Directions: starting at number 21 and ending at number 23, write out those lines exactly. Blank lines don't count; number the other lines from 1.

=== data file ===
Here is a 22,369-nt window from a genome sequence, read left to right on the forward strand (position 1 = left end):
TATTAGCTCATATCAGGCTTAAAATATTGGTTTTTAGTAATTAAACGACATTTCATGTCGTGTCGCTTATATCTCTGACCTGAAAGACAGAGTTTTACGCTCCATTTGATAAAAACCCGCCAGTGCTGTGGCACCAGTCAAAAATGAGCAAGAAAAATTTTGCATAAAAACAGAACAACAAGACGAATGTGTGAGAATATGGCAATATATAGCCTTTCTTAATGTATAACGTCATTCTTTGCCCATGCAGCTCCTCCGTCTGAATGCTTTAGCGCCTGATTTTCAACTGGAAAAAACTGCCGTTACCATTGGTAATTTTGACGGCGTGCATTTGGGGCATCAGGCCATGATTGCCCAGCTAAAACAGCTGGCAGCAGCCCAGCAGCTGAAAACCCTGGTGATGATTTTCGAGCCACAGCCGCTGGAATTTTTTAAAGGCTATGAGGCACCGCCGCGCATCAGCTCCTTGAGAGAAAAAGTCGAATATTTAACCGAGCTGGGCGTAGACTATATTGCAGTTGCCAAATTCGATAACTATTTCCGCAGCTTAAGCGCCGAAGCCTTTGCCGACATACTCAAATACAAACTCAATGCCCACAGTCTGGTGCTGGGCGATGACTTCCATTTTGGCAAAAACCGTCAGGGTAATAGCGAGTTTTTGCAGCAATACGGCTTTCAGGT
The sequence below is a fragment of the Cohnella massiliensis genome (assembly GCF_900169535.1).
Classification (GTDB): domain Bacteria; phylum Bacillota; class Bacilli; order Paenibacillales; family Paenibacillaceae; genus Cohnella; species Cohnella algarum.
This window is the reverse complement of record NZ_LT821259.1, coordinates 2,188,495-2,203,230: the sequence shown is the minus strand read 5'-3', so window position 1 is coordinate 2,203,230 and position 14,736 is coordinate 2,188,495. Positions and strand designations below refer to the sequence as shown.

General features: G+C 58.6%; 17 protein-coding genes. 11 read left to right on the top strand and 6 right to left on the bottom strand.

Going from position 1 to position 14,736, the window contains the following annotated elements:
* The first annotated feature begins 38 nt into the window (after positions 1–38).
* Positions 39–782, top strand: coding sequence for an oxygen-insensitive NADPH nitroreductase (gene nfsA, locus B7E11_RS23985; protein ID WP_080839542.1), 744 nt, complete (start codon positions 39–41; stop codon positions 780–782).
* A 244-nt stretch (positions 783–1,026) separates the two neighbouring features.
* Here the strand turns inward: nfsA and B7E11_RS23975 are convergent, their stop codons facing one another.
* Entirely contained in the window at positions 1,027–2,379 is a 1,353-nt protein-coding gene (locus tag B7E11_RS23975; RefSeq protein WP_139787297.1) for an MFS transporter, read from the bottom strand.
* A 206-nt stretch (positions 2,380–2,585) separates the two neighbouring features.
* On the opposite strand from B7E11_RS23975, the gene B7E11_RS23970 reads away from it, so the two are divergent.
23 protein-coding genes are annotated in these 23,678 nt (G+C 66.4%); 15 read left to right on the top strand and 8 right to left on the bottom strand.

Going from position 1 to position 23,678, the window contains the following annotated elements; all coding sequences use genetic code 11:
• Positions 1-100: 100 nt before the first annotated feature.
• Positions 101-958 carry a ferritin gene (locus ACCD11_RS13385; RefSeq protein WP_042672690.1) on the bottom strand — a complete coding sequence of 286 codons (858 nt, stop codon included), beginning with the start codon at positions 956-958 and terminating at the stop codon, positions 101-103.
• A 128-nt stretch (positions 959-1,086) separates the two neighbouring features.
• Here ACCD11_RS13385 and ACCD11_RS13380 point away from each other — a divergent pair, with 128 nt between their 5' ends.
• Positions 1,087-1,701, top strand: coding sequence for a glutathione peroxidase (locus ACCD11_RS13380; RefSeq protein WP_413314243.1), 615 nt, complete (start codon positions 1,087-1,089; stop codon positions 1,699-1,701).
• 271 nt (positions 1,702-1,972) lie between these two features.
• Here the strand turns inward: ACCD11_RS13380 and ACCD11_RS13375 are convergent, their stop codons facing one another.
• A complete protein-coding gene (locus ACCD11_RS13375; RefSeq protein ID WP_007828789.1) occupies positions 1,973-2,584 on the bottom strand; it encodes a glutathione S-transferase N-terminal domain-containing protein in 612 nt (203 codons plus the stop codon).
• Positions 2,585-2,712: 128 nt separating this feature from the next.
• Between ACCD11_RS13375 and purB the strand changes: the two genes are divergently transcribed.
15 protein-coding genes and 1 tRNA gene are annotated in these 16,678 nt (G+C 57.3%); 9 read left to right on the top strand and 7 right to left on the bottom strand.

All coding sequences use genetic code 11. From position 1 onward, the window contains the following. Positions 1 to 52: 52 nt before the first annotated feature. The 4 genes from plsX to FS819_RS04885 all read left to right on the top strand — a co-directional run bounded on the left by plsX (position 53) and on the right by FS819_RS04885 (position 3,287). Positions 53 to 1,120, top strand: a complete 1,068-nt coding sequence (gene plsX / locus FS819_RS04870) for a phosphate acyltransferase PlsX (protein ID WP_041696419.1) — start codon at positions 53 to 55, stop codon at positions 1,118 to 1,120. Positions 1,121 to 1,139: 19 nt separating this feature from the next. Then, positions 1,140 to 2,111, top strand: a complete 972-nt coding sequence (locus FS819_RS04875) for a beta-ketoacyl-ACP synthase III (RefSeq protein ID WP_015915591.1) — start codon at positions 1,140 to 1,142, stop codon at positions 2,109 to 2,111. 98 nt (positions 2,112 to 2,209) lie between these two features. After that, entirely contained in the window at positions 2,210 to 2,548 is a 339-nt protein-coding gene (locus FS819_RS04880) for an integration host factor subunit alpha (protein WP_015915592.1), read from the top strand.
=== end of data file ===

• Positions 1,087-1,701, top strand: coding sequence for a glutathione peroxidase (locus ACCD11_RS13380; RefSeq protein WP_413314243.1), 615 nt, complete (start codon positions 1,087-1,089; stop codon positions 1,699-1,701).
• 271 nt (positions 1,702-1,972) lie between these two features.
• Here the strand turns inward: ACCD11_RS13380 and ACCD11_RS13375 are convergent, their stop codons facing one another.